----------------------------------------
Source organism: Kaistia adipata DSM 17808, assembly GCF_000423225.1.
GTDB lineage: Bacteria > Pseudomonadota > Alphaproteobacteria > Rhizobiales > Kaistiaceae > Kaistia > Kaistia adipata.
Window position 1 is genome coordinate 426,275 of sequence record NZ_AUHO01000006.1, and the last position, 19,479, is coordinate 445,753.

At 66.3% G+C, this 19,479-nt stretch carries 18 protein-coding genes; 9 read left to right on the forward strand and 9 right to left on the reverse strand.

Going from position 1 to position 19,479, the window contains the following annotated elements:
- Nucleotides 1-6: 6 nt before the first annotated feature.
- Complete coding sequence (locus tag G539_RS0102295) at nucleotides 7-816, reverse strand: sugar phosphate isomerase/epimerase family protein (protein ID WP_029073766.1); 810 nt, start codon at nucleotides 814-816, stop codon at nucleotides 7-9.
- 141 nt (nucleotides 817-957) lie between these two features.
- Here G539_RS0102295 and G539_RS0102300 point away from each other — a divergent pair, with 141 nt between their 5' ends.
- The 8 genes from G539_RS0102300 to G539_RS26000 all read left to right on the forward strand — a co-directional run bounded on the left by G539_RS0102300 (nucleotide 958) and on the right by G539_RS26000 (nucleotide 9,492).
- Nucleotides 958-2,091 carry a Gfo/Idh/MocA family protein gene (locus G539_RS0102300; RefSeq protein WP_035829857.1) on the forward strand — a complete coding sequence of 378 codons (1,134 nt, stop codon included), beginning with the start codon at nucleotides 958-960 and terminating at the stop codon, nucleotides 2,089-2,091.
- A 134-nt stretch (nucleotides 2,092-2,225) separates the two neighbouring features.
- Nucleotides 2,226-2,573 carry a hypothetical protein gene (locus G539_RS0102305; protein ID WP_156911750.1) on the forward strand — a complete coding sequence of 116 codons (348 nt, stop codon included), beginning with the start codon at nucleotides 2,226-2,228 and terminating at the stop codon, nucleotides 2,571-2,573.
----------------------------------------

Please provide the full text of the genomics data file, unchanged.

Source organism: Kaistia adipata DSM 17808, assembly GCF_000423225.1.
GTDB lineage: Bacteria > Pseudomonadota > Alphaproteobacteria > Rhizobiales > Kaistiaceae > Kaistia > Kaistia adipata.
Window position 1 is genome coordinate 426,275 of sequence record NZ_AUHO01000006.1, and the last position, 19,479, is coordinate 445,753.

At 66.3% G+C, this 19,479-nt stretch carries 18 protein-coding genes; 9 read left to right on the forward strand and 9 right to left on the reverse strand.

Going from position 1 to position 19,479, the window contains the following annotated elements:
- Nucleotides 1-6: 6 nt before the first annotated feature.
- Complete coding sequence (locus tag G539_RS0102295) at nucleotides 7-816, reverse strand: sugar phosphate isomerase/epimerase family protein (protein ID WP_029073766.1); 810 nt, start codon at nucleotides 814-816, stop codon at nucleotides 7-9.
- 141 nt (nucleotides 817-957) lie between these two features.
- Here G539_RS0102295 and G539_RS0102300 point away from each other — a divergent pair, with 141 nt between their 5' ends.
- The 8 genes from G539_RS0102300 to G539_RS26000 all read left to right on the forward strand — a co-directional run bounded on the left by G539_RS0102300 (nucleotide 958) and on the right by G539_RS26000 (nucleotide 9,492).
- Nucleotides 958-2,091 carry a Gfo/Idh/MocA family protein gene (locus G539_RS0102300; RefSeq protein WP_035829857.1) on the forward strand — a complete coding sequence of 378 codons (1,134 nt, stop codon included), beginning with the start codon at nucleotides 958-960 and terminating at the stop codon, nucleotides 2,089-2,091.
- A 134-nt stretch (nucleotides 2,092-2,225) separates the two neighbouring features.
- Nucleotides 2,226-2,573 carry a hypothetical protein gene (locus G539_RS0102305; protein ID WP_156911750.1) on the forward strand — a complete coding sequence of 116 codons (348 nt, stop codon included), beginning with the start codon at nucleotides 2,226-2,228 and terminating at the stop codon, nucleotides 2,571-2,573.